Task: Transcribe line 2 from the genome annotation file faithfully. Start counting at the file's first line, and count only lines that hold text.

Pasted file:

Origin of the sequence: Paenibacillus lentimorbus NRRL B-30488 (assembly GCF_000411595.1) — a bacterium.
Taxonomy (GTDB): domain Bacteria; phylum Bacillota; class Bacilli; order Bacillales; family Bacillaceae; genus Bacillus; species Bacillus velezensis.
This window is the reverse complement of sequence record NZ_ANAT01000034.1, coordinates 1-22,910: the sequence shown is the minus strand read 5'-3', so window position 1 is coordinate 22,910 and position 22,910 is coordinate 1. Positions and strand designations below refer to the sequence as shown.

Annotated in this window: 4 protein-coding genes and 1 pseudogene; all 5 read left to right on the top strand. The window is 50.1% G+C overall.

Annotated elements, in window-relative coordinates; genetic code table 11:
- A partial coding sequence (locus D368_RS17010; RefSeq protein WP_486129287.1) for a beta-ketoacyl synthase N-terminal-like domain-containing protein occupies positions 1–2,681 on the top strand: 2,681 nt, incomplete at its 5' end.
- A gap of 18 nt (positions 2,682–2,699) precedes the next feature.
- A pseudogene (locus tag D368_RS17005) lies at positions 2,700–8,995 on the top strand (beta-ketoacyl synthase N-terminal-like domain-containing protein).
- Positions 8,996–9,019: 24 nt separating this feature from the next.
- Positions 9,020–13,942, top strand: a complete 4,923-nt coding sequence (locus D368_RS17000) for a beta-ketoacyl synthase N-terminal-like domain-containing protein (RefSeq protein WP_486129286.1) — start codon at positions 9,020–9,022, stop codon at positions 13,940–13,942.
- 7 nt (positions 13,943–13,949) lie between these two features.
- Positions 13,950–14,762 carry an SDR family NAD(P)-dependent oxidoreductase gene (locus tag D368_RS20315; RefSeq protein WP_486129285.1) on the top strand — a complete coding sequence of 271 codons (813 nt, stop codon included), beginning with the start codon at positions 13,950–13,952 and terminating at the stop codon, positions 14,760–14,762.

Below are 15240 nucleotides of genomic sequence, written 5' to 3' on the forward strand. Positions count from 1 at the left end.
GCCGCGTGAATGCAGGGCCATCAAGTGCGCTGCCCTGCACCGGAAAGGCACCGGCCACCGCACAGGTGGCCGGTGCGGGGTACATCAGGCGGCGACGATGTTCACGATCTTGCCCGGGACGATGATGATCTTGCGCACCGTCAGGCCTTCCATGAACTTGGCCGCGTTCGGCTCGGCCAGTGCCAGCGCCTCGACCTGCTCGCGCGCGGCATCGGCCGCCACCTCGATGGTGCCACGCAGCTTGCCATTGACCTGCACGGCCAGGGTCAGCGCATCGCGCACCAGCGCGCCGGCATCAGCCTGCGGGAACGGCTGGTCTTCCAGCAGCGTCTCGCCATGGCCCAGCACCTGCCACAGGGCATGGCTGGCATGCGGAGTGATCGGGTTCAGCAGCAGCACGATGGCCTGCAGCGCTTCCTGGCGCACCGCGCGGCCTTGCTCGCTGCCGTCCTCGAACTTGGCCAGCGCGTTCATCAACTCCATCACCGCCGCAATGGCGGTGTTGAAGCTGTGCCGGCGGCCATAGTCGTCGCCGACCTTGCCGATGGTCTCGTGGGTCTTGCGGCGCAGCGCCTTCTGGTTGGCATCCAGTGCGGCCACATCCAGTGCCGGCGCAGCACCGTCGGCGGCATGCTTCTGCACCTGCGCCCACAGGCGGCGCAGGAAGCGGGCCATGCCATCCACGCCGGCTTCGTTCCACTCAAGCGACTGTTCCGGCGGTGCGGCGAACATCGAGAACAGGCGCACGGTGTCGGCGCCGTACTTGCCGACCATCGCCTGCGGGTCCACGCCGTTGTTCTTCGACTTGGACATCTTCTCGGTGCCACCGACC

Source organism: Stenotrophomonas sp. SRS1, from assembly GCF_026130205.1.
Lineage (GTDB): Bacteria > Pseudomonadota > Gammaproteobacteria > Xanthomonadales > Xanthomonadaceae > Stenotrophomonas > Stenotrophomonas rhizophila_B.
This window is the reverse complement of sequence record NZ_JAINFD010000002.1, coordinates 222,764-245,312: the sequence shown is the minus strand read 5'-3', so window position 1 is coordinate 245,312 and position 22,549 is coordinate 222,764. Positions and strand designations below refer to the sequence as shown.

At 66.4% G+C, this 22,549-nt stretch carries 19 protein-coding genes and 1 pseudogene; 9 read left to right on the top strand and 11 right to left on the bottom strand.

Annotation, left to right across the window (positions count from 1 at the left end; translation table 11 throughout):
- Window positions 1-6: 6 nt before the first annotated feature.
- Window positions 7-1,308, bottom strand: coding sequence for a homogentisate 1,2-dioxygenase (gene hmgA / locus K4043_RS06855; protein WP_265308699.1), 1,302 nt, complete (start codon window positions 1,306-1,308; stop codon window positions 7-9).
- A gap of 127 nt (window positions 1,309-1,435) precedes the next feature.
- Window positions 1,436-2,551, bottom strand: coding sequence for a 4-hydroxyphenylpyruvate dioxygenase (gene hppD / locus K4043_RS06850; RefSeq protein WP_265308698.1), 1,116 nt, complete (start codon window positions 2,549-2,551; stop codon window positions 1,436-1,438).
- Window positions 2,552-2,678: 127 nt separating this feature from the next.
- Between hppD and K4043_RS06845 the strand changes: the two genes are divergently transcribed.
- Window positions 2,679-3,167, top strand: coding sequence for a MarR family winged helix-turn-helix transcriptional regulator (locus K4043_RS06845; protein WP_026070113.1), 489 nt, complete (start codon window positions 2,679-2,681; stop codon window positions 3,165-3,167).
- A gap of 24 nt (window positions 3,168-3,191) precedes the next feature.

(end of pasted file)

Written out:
Taxonomy (GTDB): domain Bacteria; phylum Bacillota; class Bacilli; order Bacillales; family Bacillaceae; genus Bacillus; species Bacillus velezensis.